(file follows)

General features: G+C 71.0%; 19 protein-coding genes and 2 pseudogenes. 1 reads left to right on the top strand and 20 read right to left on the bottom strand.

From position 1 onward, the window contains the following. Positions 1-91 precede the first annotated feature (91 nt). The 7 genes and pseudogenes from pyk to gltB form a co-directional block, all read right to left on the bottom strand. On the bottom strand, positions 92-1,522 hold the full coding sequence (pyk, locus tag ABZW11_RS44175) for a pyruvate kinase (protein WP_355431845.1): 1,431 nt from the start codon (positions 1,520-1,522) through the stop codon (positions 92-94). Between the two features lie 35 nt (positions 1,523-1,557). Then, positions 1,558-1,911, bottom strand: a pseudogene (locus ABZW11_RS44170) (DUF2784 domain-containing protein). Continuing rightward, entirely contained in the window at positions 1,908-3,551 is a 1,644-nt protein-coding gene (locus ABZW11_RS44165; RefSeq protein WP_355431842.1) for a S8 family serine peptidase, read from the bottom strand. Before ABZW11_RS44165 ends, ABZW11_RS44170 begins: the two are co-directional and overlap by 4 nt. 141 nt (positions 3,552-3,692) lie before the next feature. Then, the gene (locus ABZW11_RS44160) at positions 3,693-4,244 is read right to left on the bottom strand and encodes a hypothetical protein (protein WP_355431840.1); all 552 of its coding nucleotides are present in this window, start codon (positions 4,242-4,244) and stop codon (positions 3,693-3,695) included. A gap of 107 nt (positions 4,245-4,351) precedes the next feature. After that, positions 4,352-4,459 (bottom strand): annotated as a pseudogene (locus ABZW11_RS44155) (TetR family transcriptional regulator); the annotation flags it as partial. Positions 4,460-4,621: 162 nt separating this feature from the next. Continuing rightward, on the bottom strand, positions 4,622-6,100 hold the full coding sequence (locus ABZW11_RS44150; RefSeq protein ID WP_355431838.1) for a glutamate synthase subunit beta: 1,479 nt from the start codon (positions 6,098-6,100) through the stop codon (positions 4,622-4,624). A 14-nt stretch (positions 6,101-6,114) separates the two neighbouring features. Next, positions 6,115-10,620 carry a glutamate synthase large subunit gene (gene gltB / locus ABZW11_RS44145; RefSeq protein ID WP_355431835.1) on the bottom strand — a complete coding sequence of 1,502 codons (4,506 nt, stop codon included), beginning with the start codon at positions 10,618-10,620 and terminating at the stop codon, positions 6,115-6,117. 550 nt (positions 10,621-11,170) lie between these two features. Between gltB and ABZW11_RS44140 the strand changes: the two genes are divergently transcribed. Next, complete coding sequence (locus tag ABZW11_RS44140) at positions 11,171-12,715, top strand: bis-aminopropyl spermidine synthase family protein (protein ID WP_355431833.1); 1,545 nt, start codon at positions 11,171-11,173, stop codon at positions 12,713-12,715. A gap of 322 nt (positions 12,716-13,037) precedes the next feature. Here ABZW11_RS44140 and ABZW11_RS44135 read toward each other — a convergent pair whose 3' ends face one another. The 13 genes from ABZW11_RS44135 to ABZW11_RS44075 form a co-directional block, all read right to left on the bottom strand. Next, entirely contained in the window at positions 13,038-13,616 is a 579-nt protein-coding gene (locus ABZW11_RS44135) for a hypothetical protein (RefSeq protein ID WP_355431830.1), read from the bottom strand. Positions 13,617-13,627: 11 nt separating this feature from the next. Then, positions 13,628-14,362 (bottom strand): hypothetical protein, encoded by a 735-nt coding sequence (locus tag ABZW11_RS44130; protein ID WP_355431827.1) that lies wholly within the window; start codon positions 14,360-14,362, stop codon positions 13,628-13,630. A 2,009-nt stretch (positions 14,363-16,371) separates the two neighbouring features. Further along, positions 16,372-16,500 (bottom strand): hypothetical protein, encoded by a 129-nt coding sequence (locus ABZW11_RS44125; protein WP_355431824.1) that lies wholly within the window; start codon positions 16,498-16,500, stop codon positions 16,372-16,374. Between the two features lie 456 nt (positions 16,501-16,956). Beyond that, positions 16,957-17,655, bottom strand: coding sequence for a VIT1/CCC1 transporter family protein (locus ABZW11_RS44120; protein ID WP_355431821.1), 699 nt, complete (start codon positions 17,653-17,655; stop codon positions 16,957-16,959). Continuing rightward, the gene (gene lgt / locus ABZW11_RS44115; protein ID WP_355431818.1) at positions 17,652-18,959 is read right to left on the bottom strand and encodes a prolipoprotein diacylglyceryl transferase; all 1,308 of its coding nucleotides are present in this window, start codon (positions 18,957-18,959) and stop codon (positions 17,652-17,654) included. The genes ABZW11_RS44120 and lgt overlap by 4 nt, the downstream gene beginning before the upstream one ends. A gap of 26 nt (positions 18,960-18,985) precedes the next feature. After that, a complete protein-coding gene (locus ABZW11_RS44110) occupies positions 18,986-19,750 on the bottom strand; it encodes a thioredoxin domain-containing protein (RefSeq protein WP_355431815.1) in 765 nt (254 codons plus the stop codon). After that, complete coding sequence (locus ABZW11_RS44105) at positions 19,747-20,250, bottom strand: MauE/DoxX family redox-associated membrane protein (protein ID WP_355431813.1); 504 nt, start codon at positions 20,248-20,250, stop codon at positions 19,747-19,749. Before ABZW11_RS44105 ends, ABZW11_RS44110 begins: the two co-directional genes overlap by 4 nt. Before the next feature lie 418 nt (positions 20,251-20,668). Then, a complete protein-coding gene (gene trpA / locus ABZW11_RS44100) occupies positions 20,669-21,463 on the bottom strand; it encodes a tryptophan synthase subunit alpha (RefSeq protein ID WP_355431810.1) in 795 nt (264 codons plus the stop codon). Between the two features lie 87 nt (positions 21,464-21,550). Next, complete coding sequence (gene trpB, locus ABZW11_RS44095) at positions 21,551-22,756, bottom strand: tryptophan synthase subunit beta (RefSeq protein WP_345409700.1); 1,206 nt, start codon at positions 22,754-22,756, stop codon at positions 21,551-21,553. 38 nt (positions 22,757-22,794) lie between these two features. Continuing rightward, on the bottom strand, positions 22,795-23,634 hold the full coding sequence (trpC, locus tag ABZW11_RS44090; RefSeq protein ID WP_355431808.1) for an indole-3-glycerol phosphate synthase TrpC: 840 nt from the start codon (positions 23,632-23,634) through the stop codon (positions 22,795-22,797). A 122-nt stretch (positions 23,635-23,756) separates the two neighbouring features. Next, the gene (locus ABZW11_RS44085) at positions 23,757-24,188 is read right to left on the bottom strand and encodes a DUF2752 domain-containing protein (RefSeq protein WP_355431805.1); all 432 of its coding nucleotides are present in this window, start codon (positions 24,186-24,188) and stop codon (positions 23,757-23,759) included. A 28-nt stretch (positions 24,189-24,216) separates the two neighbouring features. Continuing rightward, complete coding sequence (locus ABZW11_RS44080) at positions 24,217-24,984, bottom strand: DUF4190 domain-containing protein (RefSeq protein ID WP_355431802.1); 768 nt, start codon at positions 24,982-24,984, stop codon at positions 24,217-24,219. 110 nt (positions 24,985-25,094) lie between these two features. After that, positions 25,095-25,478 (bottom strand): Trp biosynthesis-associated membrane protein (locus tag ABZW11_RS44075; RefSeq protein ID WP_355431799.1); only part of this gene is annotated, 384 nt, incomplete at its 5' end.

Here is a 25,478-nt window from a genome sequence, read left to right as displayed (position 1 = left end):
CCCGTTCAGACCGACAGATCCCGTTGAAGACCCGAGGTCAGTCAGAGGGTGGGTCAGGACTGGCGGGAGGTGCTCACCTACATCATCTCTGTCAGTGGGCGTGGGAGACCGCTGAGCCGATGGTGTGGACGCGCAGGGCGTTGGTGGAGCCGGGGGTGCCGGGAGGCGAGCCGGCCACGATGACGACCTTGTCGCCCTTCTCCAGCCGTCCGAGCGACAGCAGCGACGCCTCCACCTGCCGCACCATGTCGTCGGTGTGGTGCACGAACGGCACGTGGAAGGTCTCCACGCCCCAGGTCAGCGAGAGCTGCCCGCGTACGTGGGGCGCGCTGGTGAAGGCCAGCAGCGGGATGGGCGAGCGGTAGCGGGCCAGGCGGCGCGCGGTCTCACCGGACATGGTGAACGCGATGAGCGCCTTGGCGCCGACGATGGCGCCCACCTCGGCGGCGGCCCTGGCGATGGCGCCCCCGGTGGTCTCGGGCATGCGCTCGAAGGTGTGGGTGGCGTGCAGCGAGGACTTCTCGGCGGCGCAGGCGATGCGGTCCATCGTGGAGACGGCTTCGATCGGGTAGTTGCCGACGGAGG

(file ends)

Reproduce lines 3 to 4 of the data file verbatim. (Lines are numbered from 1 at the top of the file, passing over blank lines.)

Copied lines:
Here is a 25,478-nt window from a genome sequence, read left to right as displayed (position 1 = left end):
CCCGTTCAGACCGACAGATCCCGTTGAAGACCCGAGGTCAGTCAGAGGGTGGGTCAGGACTGGCGGGAGGTGCTCACCTACATCATCTCTGTCAGTGGGCGTGGGAGACCGCTGAGCCGATGGTGTGGACGCGCAGGGCGTTGGTGGAGCCGGGGGTGCCGGGAGGCGAGCCGGCCACGATGACGACCTTGTCGCCCTTCTCCAGCCGTCCGAGCGACAGCAGCGACGCCTCCACCTGCCGCACCATGTCGTCGGTGTGGTGCACGAACGGCACGTGGAAGGTCTCCACGCCCCAGGTCAGCGAGAGCTGCCCGCGTACGTGGGGCGCGCTGGTGAAGGCCAGCAGCGGGATGGGCGAGCGGTAGCGGGCCAGGCGGCGCGCGGTCTCACCGGACATGGTGAACGCGATGAGCGCCTTGGCGCCGACGATGGCGCCCACCTCGGCGGCGGCCCTGGCGATGGCGCCCCCGGTGGTCTCGGGCATGCGCTCGAAGGTGTGGGTGGCGTGCAGCGAGGACTTCTCGGCGGCGCAGGCGATGCGGTCCATCGTGGAGACGGCTTCGATCGGGTAGTTGCCGACGGAGG